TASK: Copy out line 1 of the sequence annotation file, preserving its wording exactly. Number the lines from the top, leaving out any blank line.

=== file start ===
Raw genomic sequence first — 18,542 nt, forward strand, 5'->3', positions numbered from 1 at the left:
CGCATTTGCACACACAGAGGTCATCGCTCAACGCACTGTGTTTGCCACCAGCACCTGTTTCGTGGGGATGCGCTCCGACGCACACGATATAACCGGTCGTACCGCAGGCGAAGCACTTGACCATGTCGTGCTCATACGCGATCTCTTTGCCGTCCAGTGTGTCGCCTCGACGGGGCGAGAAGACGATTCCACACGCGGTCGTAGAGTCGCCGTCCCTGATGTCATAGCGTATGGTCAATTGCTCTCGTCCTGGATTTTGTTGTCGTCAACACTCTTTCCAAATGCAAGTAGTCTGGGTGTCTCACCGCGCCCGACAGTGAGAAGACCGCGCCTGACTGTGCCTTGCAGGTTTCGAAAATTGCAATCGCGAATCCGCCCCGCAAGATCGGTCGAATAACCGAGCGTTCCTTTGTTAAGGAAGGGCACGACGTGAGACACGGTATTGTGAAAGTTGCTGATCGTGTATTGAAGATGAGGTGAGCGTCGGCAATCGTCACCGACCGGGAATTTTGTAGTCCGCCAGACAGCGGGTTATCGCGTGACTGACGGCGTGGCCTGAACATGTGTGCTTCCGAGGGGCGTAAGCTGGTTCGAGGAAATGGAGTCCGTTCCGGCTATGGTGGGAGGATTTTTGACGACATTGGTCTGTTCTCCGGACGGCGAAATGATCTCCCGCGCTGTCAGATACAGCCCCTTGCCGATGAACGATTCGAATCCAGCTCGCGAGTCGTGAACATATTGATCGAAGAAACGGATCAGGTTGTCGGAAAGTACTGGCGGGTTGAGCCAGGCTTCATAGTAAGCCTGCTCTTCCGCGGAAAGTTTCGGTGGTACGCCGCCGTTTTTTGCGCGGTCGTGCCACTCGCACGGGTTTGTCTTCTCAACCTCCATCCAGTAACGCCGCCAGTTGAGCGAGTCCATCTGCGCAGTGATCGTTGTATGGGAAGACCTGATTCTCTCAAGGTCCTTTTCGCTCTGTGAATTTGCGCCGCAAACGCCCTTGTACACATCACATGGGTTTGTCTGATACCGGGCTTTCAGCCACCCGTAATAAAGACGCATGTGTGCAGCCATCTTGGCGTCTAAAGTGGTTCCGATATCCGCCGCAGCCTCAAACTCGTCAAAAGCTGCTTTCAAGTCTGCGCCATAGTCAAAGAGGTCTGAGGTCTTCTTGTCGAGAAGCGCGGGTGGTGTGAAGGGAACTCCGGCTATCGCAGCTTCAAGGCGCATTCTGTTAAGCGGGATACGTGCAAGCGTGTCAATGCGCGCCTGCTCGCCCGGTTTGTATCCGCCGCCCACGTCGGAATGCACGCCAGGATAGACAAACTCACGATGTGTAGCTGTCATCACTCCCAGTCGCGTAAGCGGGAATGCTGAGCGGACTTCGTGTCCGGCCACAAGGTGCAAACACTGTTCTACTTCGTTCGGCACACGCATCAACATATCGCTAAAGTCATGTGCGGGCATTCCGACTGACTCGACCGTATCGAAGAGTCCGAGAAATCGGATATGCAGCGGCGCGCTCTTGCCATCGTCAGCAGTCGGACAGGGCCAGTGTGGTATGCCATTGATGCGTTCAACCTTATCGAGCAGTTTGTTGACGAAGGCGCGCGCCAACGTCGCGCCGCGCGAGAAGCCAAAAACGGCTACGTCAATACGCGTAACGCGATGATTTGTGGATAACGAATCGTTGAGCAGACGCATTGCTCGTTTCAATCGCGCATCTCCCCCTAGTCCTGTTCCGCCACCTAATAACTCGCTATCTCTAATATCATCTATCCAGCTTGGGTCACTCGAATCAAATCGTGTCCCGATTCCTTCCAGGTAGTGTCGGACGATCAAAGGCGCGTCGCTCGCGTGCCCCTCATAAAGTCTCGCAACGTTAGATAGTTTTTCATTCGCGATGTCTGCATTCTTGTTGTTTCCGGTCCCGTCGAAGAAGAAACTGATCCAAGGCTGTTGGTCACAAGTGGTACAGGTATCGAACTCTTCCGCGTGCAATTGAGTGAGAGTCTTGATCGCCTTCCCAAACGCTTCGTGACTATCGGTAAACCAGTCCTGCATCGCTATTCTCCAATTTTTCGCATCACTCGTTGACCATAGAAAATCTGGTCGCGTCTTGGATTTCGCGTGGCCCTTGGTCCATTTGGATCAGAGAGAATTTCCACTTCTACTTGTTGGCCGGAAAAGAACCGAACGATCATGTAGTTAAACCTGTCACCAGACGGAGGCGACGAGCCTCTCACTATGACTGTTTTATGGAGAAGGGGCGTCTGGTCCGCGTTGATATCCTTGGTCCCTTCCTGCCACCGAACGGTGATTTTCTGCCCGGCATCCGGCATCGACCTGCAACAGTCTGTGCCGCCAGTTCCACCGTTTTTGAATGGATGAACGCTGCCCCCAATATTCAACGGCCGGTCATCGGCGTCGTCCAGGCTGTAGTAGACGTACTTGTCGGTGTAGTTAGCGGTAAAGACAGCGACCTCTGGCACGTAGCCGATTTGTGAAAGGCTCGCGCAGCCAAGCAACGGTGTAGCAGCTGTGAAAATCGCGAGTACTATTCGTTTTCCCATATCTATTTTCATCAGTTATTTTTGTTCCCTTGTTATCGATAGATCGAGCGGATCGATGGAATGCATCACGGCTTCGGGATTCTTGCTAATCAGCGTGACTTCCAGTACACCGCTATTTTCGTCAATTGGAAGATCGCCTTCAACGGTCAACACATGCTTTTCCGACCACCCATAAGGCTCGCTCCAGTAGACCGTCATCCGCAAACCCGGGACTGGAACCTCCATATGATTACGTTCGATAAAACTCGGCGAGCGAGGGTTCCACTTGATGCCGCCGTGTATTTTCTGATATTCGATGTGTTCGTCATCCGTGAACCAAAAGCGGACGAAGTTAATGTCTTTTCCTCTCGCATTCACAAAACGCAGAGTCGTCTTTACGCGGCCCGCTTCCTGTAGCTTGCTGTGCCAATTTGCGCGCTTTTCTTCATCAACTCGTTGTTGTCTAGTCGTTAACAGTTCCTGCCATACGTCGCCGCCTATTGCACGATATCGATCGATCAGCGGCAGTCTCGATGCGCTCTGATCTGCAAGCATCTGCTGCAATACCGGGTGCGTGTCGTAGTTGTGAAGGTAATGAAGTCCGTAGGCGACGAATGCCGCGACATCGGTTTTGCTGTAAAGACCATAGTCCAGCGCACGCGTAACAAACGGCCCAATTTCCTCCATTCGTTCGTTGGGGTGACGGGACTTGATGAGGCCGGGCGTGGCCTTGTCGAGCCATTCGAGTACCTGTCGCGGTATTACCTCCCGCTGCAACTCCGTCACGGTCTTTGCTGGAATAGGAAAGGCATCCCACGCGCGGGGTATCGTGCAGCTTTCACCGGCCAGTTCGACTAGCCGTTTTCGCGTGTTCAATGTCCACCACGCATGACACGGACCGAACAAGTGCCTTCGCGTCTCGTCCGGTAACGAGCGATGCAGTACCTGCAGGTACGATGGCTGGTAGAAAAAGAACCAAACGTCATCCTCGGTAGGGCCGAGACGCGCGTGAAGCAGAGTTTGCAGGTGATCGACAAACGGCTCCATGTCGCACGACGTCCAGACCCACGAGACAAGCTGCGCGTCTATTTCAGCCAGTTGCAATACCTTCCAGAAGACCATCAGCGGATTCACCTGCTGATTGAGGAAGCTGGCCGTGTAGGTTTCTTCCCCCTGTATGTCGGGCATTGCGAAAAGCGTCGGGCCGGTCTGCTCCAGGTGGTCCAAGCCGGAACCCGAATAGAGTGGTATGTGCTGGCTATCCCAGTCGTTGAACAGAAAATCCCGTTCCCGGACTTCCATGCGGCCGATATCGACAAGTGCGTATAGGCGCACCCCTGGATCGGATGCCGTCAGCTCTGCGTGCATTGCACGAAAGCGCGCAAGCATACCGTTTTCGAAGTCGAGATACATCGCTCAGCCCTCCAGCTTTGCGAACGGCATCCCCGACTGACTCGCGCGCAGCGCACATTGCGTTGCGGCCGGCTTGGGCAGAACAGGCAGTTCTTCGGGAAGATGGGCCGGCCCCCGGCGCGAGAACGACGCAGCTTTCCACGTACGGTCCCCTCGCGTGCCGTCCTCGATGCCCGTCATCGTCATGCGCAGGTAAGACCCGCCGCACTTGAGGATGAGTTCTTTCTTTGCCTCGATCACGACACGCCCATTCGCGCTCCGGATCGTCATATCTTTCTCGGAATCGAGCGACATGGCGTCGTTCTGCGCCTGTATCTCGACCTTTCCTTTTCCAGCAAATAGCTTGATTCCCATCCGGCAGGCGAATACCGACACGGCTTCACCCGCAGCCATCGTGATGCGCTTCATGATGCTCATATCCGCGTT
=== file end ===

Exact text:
Raw genomic sequence first — 18,542 nt, forward strand, 5'->3', positions numbered from 1 at the left: